As Female Student Network, we believe that education is a right, and that girls must get the same opportunities as boys to fulfill their dreams. Unfortunately, child marriages are a big menace to young girls academic dreams and the rights of the girl child.
The Constitutional Court on the 20th of January made a landmark ruling stating that child marriages are unconstitutional. Today we were celebrating this ruling in a joint march by the Ministry of Women Affairs, Gender and Community Development, students from various secondary, higher and tertiary institutions, Churches and women’s organizations. We are happy to see that such a broad coalition fighting such a patriarchal oppression of our girls. Its now crucial that we use this momentum to make sure that this law is now implemented and that communities around the country are educated on the matter.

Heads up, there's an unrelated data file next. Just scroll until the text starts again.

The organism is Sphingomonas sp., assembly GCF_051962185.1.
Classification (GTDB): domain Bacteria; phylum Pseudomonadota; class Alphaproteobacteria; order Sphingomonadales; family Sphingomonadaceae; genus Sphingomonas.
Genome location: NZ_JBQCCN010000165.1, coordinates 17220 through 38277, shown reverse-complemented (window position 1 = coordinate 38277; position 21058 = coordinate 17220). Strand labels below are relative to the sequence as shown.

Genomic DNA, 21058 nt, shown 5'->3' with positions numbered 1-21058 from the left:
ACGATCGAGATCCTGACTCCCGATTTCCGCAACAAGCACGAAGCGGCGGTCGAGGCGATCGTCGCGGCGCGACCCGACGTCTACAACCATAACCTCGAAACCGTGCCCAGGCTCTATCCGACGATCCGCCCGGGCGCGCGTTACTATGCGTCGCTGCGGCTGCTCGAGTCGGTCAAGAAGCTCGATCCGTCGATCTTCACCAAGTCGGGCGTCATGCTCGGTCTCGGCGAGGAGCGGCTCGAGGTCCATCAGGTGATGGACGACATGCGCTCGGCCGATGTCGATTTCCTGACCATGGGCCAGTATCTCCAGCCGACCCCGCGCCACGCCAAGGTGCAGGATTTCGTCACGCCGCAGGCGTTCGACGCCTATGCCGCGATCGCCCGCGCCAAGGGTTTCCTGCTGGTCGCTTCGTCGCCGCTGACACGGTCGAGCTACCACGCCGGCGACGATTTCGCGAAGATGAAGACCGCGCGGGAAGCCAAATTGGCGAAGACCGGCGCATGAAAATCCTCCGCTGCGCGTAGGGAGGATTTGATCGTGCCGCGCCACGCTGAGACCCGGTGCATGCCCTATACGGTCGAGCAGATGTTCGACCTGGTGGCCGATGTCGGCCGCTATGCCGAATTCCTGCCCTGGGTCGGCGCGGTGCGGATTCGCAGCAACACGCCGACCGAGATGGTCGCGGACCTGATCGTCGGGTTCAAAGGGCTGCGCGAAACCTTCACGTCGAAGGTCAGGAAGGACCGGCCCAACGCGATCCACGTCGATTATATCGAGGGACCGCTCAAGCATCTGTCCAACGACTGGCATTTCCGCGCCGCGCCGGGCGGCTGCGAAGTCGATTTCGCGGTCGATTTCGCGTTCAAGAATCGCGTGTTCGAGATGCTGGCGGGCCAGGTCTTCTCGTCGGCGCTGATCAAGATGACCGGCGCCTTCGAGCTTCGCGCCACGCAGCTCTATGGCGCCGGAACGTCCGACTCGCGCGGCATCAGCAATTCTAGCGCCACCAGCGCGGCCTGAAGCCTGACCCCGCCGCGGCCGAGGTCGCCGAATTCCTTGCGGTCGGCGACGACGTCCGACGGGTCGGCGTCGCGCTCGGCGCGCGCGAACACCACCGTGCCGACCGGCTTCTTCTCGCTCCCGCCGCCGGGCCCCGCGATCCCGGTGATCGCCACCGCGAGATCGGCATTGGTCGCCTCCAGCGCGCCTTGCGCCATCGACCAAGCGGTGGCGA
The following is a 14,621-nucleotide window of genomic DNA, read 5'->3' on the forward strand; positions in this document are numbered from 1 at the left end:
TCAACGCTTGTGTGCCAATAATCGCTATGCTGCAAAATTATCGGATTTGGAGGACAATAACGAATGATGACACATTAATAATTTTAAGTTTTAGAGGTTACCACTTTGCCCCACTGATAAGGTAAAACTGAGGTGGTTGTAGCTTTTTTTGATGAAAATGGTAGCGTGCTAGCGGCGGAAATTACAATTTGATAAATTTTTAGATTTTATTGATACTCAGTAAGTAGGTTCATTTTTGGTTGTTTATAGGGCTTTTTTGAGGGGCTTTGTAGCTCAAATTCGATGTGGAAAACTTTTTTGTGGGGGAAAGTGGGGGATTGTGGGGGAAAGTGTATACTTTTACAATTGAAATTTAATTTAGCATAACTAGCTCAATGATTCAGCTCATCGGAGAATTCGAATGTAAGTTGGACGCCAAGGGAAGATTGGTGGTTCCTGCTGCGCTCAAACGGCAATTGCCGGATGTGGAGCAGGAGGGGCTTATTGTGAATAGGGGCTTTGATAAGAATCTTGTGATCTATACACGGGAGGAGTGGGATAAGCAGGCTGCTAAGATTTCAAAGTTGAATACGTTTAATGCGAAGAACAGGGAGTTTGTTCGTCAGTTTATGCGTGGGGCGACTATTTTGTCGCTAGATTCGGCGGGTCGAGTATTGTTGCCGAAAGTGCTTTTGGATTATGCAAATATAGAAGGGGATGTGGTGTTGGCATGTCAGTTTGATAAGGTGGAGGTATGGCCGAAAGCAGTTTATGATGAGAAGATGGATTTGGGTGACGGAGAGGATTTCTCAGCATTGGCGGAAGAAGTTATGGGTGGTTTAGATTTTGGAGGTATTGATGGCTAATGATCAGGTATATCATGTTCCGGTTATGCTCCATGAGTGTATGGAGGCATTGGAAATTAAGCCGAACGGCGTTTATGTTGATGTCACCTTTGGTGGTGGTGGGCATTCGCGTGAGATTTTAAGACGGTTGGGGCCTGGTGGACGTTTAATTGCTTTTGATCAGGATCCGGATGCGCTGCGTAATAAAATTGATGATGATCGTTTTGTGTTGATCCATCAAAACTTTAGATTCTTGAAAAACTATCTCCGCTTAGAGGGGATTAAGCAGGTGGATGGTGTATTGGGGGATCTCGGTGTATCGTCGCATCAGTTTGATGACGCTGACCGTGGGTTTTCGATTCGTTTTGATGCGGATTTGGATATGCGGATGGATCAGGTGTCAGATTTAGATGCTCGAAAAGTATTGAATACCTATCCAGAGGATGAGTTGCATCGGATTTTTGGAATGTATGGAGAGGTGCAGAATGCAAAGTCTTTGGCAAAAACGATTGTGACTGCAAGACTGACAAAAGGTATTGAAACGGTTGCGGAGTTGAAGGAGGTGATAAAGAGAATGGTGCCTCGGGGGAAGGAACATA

Some people argue that marrying off young girls is in our tradition. However, the rise in child marriages in the last year is a clear example that its not culture, but poverty that is the driving force. If we look around the globe, we see that child marriages are a problem in the poorest countries. In our country, we can also note that Hurungwe. an area that has been hard hit by poverty, also has very high rates of teenage pregnancy. According to a study which was done by Ministry of Health and Child Care with support from United Nations Population Fund (UNFPA), almost half of the 19 year old girls in this area had been through a pregnancy.
Its time to empower women and girls
A court ruling is a good start, but we now need to do the hard work. As female students, we are dedicated to educate our peers and our communities about the ban of child marriages in our country. We also want to work hard to make sure that girls stay in school, and are not given away in exchange of a bag of rice. Fighting poverty and working for girls right to an education hence go hand in hand. Girls don’t want a husband, they want books.